Further matters referred to by Wilcox J in Homefund included the poor financial position of the applicants, the importance of the preliminary issues and the fact that ‘the cases that the applicants desired to advance appeared at least seriously arguable’, and the disadvantages that would ensue if fear of exposure to costs were to prevent such cases being advanced.
The term ‘public interest’ is not judicially defined. However, it is clear that not all unlawful discrimination cases will satisfy the public interest test.
Driver FM observed in Xiros v Fortis Life Assurance Ltd (‘Xiros’) that:
All human rights proceedings contain some element of public interest in that the legislation is remedial in character, addressing the public mischief of discrimination… There will be many human rights proceedings where no sufficient public interest can be shown.
An analysis of decisions on costs in other jurisdictions and on the making of post-event costs orders in the Federal Court, indicates some relevant factors in discrimination cases being found to be in the public interest.
It has been recognised that cases that clarify an important point of law may be characterised as having a public interest element.
In Ferneley v The Boxing Authority of New South Wales, Wilcox J, in making an order that the usual costs
order not apply, took into account the fact that ‘the case has served the public interest in clarifying important issues of discrimination law’ This issue was the application of the Sex Discrimination Act 1986 (Cth) to state authorities.
In Xiros, where there were allegations of unlawful disability discrimination in the provision of insurance services, Driver FM characterised the case as being one in which there was a significant public interest. He stated:
In the present case the proceedings have called for the interpretation and application of s 46(2) of the Disability Discrimination Act, a provision on which I have found no previous judicial consideration.
The decision of this Court will have some precedent value and will have implications for other insurance policies; and possibly a large number of similar policies. The proceedings therefore contain a public interest element of substance.
However, in Save the Ridge Inc, the Full Court held that although the questions of law were not unimportant, they were not far-reaching in their application, and therefore did not warrant a departure from the usual rule to costs.
In Xiros, Driver FM stated:
But the legislation confers private rights of action for damages. There will be many human rights proceedings where no sufficient public interest element can be shown: Physical Disability Council of NSW v Sydney City Council  FCA 815.
Further, in Minns v New South Wales (No 2) Raphael FM stated:
There must be a public interest in the subject of the proceedings and once some exclusively personal benefit is sought the prospects of the proceedings having the necessary quality of public interest is much diminished.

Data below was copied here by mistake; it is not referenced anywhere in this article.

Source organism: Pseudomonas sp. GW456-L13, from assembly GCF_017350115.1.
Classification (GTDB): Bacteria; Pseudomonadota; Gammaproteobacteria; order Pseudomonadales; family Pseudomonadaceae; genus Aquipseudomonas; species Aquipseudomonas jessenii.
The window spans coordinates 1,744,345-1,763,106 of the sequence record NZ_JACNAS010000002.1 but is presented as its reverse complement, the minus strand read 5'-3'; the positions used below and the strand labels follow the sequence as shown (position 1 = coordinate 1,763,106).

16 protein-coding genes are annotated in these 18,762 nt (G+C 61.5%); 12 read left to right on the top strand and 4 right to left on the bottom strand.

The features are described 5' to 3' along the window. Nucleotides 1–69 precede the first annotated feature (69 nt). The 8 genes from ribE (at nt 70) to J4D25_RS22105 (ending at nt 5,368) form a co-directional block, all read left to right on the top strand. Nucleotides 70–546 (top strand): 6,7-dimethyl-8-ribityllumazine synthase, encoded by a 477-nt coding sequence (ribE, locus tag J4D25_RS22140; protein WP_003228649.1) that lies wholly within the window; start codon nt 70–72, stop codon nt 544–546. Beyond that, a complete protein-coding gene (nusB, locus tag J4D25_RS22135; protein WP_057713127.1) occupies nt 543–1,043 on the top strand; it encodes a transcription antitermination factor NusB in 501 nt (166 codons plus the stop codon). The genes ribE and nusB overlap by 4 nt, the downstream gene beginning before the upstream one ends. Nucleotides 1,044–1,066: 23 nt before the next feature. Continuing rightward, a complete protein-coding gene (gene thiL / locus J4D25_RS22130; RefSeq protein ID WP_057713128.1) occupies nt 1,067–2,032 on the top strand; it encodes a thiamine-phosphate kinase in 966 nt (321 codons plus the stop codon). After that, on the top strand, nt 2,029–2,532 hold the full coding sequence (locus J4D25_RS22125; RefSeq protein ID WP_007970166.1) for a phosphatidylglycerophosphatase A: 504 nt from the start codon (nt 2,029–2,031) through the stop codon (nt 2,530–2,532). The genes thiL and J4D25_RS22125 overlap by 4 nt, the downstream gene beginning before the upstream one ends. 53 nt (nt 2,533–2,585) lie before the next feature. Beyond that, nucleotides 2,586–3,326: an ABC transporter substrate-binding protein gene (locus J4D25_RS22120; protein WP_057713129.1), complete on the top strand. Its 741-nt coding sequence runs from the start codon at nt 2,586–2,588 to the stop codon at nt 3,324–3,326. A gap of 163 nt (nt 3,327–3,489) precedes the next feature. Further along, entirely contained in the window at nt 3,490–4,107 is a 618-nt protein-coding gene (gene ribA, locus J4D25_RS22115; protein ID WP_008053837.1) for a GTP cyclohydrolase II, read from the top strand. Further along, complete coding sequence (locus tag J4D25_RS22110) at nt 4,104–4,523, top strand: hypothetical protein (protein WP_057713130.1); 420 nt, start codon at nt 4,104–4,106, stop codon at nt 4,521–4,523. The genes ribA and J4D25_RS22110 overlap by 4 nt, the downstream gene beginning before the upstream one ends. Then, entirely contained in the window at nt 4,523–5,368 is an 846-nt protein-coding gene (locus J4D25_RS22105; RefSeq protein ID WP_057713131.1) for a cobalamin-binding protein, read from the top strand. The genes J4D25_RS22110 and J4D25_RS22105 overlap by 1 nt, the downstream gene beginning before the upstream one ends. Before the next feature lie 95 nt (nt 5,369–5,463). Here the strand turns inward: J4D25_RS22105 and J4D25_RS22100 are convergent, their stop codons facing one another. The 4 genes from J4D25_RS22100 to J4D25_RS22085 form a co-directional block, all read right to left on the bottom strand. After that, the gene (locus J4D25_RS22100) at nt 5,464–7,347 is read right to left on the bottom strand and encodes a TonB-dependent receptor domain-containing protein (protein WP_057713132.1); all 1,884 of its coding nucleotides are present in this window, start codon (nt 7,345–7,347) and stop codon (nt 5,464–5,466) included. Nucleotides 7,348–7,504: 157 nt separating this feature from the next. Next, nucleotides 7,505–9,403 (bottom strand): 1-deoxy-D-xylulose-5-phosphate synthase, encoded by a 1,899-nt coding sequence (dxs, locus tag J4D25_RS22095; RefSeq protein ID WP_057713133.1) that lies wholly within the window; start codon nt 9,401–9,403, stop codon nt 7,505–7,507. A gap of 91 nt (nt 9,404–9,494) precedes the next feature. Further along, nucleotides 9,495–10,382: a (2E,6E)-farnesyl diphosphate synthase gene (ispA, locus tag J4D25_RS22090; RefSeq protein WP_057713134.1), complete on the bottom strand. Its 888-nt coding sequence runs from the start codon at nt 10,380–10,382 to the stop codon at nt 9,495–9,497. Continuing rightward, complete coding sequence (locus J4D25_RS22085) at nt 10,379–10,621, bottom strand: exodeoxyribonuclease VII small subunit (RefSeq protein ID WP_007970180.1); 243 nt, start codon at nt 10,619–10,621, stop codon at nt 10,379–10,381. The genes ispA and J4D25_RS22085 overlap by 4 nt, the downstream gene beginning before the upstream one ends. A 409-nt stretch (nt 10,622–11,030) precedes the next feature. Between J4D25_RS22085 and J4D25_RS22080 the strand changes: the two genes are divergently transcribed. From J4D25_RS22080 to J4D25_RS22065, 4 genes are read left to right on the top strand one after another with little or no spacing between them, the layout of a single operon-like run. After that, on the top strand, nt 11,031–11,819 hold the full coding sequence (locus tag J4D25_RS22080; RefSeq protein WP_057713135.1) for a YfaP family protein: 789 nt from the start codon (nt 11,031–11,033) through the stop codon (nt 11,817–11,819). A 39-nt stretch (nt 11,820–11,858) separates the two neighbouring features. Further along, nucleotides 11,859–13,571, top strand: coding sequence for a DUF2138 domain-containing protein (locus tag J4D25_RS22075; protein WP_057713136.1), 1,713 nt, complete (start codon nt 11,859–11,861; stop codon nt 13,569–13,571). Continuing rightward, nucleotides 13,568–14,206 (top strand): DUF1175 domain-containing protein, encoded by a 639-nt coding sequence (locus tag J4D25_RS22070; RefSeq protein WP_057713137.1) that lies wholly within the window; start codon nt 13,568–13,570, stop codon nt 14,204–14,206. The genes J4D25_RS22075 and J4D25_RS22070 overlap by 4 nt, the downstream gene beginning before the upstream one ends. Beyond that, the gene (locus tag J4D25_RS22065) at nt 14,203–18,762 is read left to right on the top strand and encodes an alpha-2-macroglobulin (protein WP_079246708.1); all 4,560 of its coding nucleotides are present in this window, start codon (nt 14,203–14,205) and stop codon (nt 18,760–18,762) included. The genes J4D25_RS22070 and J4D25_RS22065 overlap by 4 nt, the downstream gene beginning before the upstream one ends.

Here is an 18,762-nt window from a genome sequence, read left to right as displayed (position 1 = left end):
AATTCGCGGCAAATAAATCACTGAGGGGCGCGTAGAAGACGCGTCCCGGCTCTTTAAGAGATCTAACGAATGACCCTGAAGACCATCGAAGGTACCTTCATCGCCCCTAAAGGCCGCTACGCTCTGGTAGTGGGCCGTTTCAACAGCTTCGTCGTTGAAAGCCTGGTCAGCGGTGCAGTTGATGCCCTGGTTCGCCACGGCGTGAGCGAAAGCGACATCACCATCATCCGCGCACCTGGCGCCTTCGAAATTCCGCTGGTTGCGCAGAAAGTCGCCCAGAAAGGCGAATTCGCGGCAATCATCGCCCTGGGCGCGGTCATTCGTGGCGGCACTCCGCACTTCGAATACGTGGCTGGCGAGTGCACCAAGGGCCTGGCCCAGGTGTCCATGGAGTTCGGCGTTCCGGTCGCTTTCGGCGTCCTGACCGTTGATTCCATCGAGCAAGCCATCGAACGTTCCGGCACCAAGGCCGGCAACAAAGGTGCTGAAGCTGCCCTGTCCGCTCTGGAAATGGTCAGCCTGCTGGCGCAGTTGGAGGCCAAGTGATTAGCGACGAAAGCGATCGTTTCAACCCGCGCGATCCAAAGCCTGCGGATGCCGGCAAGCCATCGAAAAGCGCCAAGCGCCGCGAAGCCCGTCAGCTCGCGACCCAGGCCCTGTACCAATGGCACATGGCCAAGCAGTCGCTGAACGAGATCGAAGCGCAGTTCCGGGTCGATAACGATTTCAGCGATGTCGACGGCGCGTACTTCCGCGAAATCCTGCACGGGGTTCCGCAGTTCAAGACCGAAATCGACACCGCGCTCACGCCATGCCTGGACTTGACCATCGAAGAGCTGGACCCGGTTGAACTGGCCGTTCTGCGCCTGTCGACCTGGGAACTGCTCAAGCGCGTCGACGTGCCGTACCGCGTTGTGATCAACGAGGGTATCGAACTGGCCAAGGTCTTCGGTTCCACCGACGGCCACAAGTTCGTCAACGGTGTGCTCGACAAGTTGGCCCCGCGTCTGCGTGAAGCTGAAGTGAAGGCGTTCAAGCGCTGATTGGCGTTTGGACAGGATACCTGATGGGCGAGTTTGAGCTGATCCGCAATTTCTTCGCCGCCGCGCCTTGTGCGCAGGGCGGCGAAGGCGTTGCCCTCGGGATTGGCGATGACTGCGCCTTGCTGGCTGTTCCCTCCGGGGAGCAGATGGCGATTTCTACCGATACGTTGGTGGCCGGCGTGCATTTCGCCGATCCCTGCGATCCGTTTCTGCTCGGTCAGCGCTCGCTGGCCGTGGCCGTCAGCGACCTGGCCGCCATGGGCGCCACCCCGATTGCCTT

However, the fact that an applicant has no pecuniary interest and that a case has precedent value does not always result in a finding that the case is in the public interest. In the case of Hurst v Education Queensland (No 2), in making a costs order against an unsuccessful applicant, Lander J held that it was not relevant that an applicant had nothing to gain personally from the proceedings and that she may be become bankrupt as the result of the costs order. Justice Lander stated that ‘legal proceedings are not the appropriate medium for the purpose of examining the ambiguities in an education policy’. However, it is worth noting that Lander J’s finding that there was no indirect discrimination and accordingly that the applicant’s case failed, was overturned on appeal.
In Save the Ridge Inc, the Full Court cited with approval Burchett J in Australian Conservation Foundation v Forestry Commission:
If a body is set up to pursue causes, which its founders consider to be in the public interest, and which generally may be in the public interest, by means including court proceedings against others, it does not follow that those proceeded against should be deprived of the ordinary protection of a right to an order in respect of their costs in the event the claims made against them prove unfounded.
Another relevant ‘public interest factor’ is whether numerous people sought to gain from the litigation.
As this is a relatively untested area of the law, it is difficult to recommend a template for an application under O 62A.
It is clear that the earlier the application is made the better, as the parties can then make pragmatic decisions about the conduct of the case.
The most appropriate point to seek to the order would be at the same time as the filing of the application commencing proceedings. The application for an order, made by way of notice of motion, should state the costs limit sought. In relation to the costs sought it is clear that the courts do not look favourably on a differential amount between applicant and respondent. However, there is little guidance on how to determine the amount sought. The amount could be one that is closely related to the estimated actual costs. Alternatively, it could bear no relation to the costs, but rather be a nominal amount as the case has considerable public interest.
If a costs order under O 62A cannot be obtained by consent, orders will be made in relation to the service of submissions and evidence to support the notice of motion.
The submissions seeking the order should suggest:
1. That there is at least an arguable case;
2. The public interest element of the case;
3. That moderate financial compensation is sought;